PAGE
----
# Self-training Converts Weak Learners to Strong Learners in Mixture Models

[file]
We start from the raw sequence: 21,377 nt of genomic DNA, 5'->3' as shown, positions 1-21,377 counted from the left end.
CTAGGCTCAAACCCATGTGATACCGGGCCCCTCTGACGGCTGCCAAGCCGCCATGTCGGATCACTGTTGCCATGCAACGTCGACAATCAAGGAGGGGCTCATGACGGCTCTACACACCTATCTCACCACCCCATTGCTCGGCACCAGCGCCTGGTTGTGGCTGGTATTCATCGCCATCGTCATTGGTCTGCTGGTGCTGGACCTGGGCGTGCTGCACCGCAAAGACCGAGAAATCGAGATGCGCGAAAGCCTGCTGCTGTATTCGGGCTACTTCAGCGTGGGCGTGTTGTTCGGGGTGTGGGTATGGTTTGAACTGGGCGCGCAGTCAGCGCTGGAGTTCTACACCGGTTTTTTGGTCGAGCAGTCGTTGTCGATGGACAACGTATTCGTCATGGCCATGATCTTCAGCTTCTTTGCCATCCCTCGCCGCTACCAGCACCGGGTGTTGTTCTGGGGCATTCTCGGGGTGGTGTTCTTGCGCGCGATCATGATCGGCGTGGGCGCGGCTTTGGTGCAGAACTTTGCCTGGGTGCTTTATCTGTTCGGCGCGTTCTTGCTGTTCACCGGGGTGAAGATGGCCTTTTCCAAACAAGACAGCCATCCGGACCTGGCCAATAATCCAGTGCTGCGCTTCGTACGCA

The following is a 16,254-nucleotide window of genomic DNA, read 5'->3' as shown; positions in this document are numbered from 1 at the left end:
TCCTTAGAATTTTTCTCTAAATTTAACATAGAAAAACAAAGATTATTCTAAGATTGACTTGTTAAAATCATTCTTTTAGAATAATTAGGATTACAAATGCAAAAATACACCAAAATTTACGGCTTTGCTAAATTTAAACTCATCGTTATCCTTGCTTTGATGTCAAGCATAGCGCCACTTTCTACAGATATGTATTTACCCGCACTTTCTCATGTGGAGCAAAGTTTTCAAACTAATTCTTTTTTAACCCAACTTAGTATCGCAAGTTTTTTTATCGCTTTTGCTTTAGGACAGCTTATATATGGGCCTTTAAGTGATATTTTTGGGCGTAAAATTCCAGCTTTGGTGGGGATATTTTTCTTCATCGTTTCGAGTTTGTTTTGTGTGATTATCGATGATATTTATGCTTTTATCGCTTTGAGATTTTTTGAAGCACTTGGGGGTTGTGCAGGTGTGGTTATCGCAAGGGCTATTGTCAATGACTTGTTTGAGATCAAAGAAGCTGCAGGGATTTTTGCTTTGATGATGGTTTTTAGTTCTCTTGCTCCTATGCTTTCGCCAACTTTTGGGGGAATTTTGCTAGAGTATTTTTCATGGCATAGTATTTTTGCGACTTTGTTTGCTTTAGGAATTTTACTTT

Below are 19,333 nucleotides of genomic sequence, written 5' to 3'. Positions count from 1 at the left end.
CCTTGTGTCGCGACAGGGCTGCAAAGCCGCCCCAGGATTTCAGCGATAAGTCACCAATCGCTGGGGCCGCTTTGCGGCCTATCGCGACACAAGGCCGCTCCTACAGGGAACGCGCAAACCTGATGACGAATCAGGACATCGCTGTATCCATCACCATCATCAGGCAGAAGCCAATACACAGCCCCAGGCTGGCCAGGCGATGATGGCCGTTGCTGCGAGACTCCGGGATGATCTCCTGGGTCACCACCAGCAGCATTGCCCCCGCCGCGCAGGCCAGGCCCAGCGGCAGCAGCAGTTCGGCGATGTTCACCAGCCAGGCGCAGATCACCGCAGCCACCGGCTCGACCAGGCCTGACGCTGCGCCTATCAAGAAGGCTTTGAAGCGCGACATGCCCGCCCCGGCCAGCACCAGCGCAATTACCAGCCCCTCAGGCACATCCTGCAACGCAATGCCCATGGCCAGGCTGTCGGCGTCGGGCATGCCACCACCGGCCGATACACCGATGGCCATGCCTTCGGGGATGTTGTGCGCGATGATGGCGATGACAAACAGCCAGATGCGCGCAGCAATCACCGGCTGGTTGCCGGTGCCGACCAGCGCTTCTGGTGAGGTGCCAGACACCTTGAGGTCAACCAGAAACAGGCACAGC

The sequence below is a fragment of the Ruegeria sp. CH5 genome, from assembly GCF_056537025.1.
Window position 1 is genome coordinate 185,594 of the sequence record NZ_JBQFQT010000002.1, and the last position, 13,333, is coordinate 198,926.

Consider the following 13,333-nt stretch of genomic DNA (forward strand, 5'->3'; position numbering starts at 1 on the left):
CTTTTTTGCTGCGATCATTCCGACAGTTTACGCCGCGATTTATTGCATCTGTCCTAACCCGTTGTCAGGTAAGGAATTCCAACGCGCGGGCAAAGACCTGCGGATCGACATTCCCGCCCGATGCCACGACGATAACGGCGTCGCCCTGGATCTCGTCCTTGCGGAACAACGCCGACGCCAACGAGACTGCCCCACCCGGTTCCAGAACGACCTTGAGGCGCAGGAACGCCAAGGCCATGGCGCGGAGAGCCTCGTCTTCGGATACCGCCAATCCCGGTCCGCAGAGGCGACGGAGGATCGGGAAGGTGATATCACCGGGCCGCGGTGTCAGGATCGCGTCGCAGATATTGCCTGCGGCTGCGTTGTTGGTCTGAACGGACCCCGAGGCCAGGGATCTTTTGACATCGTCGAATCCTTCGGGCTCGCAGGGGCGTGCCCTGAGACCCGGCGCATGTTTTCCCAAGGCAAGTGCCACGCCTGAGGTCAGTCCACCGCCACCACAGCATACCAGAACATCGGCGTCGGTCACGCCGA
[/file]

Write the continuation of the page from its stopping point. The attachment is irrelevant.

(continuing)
We consider a binary classification problem when the data comes from a mixture of two rotationally symmetric distributions satisfying concentration and anti-concentration properties enjoyed by log-concave distributions among others. We show that there exists a universal constant $C_{\mathrm{err}}>0$ such that if a pseudolabeler $\boldsymbol{\beta}_{\mathrm{pl}}$ can achieve classification error at most $C_{\mathrm{err}}$, then for any $\varepsilon>0$, an iterative self-training algorithm initialized at $\boldsymbol{\beta}_0 := \boldsymbol{\beta}_{\mathrm{pl}}$ using pseudolabels $\hat y = \mathrm{sgn}(\langle \boldsymbol{\beta}_t, \mathbf{x}\rangle)$ and using at most $\tilde O(d/\varepsilon^2)$ unlabeled examples suffices to learn the Bayes-optimal classifier up to $\varepsilon$ error, where $d$ is the ambient dimension. That is, self-training converts weak learners to strong learners using only unlabeled examples. We additionally show that by running gradient descent on the logistic loss one can obtain a pseudolabeler $\boldsymbol{\beta}_{\mathrm{pl}}$ with classification error $C_{\mathrm{err}}$ using only $O(d)$ labeled examples (i.e., independent of $\varepsilon$). Together our results imply that mixture models can be learned to within $\varepsilon$ of the Bayes-optimal accuracy using at most $O(d)$ labeled examples and $\tilde O(d/\varepsilon^2)$ unlabeled examples by way of a semi-supervised self-training algorithm.

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